Professor Adi Utarini, the lead researcher at the World Mosquito Program (WMP) Yogyakarta, emphasized that the research on Wolbachia-infected Aedes aegypti mosquitoes has received recognition and support from the World Health Organization (WHO) and the Indonesian Academy of Sciences (AIPI).
Professor Utarini reiterated this during Saturday’s Talk to Scientists session on the Development of Dengue Vector Control in Indonesia (November 25).
Professor Utarini explained that the WHO Vector Control Advisory Group (VCAG) has concluded that there is evidence of the spread of Wolbachia in the Aedes aegypti mosquito population, demonstrating public health impacts on dengue.
VCAG also considers that there is sufficient data for the WHO to initiate the development of guidelines for Wolbachia release recommendations for dengue control.
For the first time, VCAG provided a positive assessment of the public health impact of a new vector control intervention (reducing pathogen transmission due to Wolbachia intervention).
Furthermore, the efficacy evidence in Yogyakarta is consistent with studies in Brazil, Vietnam, and Australia, and has received the 2020 WHO VCAG recommendation that Aedes aegypti mosquitoes with Wolbachia technology have proven beneficial for public health in combating dengue.
An independent team from the Ministry of Research, Technology, and Higher Education has also conducted a risk analysis of the technology and stated that the Wolbachia technology is in the lowest risk category, which is negligible.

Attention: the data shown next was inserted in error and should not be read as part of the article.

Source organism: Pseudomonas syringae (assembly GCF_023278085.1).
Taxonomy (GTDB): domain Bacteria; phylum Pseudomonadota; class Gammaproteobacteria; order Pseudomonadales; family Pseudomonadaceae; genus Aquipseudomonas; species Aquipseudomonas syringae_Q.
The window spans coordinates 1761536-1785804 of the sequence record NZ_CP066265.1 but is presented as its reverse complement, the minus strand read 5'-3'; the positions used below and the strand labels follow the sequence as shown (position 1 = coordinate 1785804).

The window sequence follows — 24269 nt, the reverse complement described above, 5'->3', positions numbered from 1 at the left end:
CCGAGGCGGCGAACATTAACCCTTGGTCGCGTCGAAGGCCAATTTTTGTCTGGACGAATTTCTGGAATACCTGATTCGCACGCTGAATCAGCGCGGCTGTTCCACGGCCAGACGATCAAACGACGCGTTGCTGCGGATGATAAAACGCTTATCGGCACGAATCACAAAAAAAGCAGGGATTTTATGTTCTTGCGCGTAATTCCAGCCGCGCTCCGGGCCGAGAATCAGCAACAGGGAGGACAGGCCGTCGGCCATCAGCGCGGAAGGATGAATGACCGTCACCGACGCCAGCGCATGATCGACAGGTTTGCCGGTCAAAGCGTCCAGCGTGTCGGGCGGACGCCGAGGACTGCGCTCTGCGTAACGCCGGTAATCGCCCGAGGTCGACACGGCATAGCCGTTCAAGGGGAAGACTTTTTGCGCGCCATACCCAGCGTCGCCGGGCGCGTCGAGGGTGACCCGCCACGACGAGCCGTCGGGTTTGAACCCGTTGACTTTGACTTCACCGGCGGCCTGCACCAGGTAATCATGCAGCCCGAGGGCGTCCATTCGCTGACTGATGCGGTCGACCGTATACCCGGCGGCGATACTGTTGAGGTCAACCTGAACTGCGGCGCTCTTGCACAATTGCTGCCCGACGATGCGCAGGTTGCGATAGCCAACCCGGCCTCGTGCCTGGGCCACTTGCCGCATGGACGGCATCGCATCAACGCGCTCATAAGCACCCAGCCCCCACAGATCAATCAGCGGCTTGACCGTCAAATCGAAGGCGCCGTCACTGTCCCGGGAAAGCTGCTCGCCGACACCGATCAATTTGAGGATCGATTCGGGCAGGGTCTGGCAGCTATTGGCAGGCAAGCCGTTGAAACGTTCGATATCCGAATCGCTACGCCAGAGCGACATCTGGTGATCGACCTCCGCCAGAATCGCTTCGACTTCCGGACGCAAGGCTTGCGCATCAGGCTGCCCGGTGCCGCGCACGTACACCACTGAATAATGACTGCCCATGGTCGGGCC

The Indonesian Academy of Sciences (AIPI) recommends that dengue prevention innovation with Wolbachia technology become a Ministry of Health policy for the public to use in handling dengue in Indonesia.
Professor Utarini stated that the risks of Wolbachia intervention for dengue control can be ignored.
“We have tried our best to achieve the gold standard in medical and health research and produced the best scientific evidence. Recommendations from WHO and AIPI evidence this,” said the lead researcher.
“The implementation of Wolbachia intervention as a complement to dengue control programs requires strong leadership from central and local governments, strong support from stakeholders, and community acceptance.”
During the forum, Professor Utarini presented the program in Yogyakarta. She explained that female mosquitoes with Wolbachia play a crucial role because these mosquitoes will produce all their eggs with Wolbachia.
If only male mosquitoes are released, the eggs will not hatch. The strategy for implementing Wolbachia technology in Yogyakarta is by placing mosquito eggs and food in a small bucket filled with water, then closing and entrusting them to foster parents.
Every two weeks, the bucket is taken to be cleaned and refilled with new eggs, then placed in a shaded area. This strategy is not implemented in every house; one bucket is placed in each 75-100 m² radius.
After 6-7 months of monitoring, approximately 60% of Aedes aegypti mosquitoes in the areas had Wolbachia, so the release of mosquito eggs was stopped. Wolbachia-infected mosquitoes will continue to exist as they reproduce in their natural population.
Implementing the Wolbachia technology research in Yogyakarta involves several phases: safety and feasibility, small-scale releases, large-scale releases, and implementation models.
Each release of Aedes aegypti mosquitoes with Wolbachia has two requirements: strong stakeholder support and high community acceptance.